It also piloted its "Summer of Fun," which included free day camps and weekly outdoor festivals for young people and their families. It sponsored a Covid-safe, outdoor free summer concert for 8,000 teens at the Westville Music Bowl. With the YARD Youth Connect Program, the department "provided services to our most vulnerable population of at-risk and high-risk young people," Busch Williams said.

“We are making a commitment to continue the services that we have begun for the New Haven youth,” she continued. “It is extremely important that we maintain continuity of this program that has been developed.”

If passed by the Board of Alders, part of the $10 million will go directly to expanding and maintaining the city's Youth@Work program. Busch Williams explained that as the state's minimum wage rises, it's a struggle for the program to employ as many young people as it would like to—which is where the federal funding comes in. In November, YARD launched a six-month extension of the program for 150 New Haven youth, funded entirely by American Rescue Plan dollars.

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Mayor Justin Elicker: "Step by step, we’re making progress—but today we made a huge, huge leap forward."

Those students, who began last November and will work through this May, are now working 10 hours per week at job sites including Yale New Haven Hospital, the New Haven Board of Education’s Graphics Department, Elm City Cheer, Inspired Communities, Inc., LEAP, Inc. and over a dozen other organizations. Youth@Work applications for this summer, for which there are 1,500 slots, are now open.

"We want to make sure that we put these dollars into the young person’s pockets that can then be circulated all through the community," she said.

Under the $10 million "Youth Engagement & Early Childhood" umbrella, YARD also plans to open new drop-in youth centers as after-school programming remains thin. Busch Williams described them as spaces where youth can seek recreational activities, education help, mental health resources, and arts programming. "It can be just an open field of services for young people that we provide based on their needs," she said.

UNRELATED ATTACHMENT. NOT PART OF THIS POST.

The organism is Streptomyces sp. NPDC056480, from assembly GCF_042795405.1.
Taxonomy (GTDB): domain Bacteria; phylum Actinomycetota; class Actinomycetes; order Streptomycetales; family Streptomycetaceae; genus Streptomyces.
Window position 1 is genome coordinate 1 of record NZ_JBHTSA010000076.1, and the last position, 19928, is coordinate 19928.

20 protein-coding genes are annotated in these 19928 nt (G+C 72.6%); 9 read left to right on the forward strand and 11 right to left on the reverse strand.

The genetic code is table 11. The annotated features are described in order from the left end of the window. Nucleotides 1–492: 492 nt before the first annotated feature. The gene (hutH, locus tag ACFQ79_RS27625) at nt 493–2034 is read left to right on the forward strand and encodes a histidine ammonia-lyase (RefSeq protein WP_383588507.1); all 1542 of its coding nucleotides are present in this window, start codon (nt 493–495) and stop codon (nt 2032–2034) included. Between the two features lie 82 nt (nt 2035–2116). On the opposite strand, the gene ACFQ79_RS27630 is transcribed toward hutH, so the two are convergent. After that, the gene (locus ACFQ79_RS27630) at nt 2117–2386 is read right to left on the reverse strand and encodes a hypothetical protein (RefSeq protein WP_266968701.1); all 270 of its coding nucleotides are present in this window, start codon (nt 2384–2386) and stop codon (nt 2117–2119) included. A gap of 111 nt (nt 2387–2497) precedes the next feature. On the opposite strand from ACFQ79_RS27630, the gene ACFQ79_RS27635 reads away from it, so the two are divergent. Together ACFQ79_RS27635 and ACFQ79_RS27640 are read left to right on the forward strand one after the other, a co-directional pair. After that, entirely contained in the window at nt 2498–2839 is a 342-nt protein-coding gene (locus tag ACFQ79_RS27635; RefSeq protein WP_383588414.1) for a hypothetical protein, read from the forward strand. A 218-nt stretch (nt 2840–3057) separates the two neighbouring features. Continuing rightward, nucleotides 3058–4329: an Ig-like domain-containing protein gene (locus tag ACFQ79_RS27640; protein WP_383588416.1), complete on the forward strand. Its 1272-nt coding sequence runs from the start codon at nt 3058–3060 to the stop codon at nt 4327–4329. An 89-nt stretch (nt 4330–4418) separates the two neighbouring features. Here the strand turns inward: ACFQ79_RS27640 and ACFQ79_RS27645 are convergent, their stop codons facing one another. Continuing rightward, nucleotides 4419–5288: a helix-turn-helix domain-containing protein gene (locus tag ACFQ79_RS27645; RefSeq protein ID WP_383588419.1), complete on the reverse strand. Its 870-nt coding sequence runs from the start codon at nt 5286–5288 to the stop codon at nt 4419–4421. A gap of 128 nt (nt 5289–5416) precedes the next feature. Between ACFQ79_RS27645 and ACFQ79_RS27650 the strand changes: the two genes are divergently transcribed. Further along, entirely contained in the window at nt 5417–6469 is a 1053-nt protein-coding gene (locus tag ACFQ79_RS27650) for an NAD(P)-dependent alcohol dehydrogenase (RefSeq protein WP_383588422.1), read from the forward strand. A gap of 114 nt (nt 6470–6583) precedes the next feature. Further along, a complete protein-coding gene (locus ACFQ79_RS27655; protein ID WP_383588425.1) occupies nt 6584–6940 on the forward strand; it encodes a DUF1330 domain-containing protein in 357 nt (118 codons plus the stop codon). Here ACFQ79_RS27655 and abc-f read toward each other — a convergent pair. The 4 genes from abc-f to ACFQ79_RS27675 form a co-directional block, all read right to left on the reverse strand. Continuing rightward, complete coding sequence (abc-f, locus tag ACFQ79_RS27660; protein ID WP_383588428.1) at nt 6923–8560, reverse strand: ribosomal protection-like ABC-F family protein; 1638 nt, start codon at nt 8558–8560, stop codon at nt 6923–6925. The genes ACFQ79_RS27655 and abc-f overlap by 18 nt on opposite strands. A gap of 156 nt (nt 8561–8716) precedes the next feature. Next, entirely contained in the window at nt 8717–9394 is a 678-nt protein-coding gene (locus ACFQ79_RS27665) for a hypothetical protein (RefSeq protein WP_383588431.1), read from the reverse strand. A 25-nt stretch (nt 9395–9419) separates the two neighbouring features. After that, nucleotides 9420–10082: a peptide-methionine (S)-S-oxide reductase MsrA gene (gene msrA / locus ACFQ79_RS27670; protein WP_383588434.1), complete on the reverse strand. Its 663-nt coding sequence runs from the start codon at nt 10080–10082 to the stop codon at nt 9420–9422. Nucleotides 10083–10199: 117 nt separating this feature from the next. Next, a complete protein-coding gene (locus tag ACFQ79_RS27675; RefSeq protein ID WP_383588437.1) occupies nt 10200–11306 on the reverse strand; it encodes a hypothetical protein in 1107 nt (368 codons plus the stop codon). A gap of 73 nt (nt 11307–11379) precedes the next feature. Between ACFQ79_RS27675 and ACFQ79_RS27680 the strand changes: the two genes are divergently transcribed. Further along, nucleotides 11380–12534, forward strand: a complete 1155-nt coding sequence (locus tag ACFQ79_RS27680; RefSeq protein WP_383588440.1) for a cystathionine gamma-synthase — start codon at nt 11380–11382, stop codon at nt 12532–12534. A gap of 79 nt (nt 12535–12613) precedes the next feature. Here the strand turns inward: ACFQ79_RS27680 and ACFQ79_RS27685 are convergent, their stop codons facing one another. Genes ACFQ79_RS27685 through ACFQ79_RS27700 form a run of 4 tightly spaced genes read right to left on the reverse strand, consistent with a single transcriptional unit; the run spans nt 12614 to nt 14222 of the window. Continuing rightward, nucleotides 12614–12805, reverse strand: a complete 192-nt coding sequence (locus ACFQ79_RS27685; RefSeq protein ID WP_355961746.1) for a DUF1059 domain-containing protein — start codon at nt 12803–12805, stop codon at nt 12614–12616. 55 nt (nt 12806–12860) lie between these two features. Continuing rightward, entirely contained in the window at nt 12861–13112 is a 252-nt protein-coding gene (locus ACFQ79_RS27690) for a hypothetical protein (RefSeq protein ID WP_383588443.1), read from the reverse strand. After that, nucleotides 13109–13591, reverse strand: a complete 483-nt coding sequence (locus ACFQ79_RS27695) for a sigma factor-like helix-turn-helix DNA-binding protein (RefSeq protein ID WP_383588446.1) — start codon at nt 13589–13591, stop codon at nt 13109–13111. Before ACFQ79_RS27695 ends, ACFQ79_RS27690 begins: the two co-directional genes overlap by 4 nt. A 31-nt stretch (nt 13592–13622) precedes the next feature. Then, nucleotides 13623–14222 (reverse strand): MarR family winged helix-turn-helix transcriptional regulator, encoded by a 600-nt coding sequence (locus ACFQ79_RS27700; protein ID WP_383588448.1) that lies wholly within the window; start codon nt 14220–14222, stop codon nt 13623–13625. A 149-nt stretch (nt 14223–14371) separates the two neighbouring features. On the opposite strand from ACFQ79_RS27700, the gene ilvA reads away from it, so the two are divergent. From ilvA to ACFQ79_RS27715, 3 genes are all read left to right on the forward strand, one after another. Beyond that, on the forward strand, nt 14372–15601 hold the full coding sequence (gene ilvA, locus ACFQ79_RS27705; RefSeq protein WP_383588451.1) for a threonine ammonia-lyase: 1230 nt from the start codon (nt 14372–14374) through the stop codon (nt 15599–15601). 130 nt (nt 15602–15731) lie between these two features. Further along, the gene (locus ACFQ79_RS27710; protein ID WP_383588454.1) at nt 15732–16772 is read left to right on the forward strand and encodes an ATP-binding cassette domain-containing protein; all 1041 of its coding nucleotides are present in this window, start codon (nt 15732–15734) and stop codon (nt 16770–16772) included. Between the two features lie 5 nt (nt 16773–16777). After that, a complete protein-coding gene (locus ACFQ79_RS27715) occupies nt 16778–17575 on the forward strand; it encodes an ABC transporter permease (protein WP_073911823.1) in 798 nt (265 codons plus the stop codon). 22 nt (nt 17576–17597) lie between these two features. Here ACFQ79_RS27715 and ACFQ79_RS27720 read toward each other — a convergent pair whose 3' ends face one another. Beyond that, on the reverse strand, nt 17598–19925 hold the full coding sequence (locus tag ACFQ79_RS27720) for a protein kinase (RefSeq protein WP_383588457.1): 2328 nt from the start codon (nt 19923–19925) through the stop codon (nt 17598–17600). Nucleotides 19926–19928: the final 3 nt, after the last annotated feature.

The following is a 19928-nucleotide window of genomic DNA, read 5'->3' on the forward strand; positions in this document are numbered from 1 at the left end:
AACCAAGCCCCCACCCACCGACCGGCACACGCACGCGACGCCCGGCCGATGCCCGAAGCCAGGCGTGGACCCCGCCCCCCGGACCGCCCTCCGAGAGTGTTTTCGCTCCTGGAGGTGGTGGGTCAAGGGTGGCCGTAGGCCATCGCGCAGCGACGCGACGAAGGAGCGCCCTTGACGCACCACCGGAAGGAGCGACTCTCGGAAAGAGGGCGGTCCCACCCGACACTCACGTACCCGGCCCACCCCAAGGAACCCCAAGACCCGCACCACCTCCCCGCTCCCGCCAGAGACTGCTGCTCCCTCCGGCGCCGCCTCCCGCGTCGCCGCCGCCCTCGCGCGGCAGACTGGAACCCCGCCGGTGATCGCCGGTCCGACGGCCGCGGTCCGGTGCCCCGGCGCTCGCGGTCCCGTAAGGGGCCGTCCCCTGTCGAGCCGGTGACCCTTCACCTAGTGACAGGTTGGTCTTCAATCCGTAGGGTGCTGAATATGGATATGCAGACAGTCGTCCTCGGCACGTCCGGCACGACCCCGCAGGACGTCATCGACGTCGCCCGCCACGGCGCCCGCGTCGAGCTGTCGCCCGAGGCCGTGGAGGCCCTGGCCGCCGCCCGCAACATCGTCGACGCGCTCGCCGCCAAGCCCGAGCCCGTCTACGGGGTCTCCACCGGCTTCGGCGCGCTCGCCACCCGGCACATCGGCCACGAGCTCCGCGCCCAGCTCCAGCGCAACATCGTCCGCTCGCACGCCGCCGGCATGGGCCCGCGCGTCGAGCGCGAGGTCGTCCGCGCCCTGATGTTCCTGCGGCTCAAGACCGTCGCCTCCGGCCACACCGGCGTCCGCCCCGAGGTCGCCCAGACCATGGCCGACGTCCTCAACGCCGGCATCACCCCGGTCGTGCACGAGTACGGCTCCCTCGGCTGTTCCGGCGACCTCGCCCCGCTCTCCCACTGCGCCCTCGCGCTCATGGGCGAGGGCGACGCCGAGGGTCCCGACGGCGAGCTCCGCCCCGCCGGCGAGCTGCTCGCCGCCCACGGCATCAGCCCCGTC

YARD also plans to pilot its first-ever "counselor in training" program, designed to help teenagers and soon-to-be high school graduates learn basic skills like bookkeeping, answering the phone, calling out on a sick day, resolving on-the-job conflict, and sitting for a job interview. 

It also plans to run a  "driver's safety" program that subsidizes the cost of an eight-hour driver's education course in Connecticut. Operating a motor vehicle safely and correctly is sometimes cost prohibitive for students, Busch Williams said. The department will be piloting the program to 300 students in the next two months, she said.

Arts & Culture Make The Cut

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Economic Development Administrator Mike Piscitelli. 

As she builds out youth programming, Busch Williams said she is working closely with City Cultural Affairs Director Adriane Jefferson and Outreach Coordinator Kim Futrell to collaborate on projects that are culturally relevant and exciting to New Haven’s young people. She praised Jefferson for her focus on young people who have been left out of similar opportunities, particularly kids and teens living in resource-strapped neighborhoods. 

During the press conference, City Economic Development Administrator Mike Piscitelli added that a portion of the $10 million allocated to “Wealth Creation & Economy” will directly support the implementation of New Haven’s Cultural Equity Plan, which is set to launch Thursday morning. He would not specify how much that funding will be, or how it will be implemented. When pressed for details, both he and Mayor Justin Elicker said that the document is a work in progress.

“From the perspective of recovery, that has a lot to do with supporting the creative class of artists, particularly from Black and Brown communities, but then small business. Bringing those products to market, creating wealth through the art.”

To see the City's slide deck on the proposed $53 million plan, click here.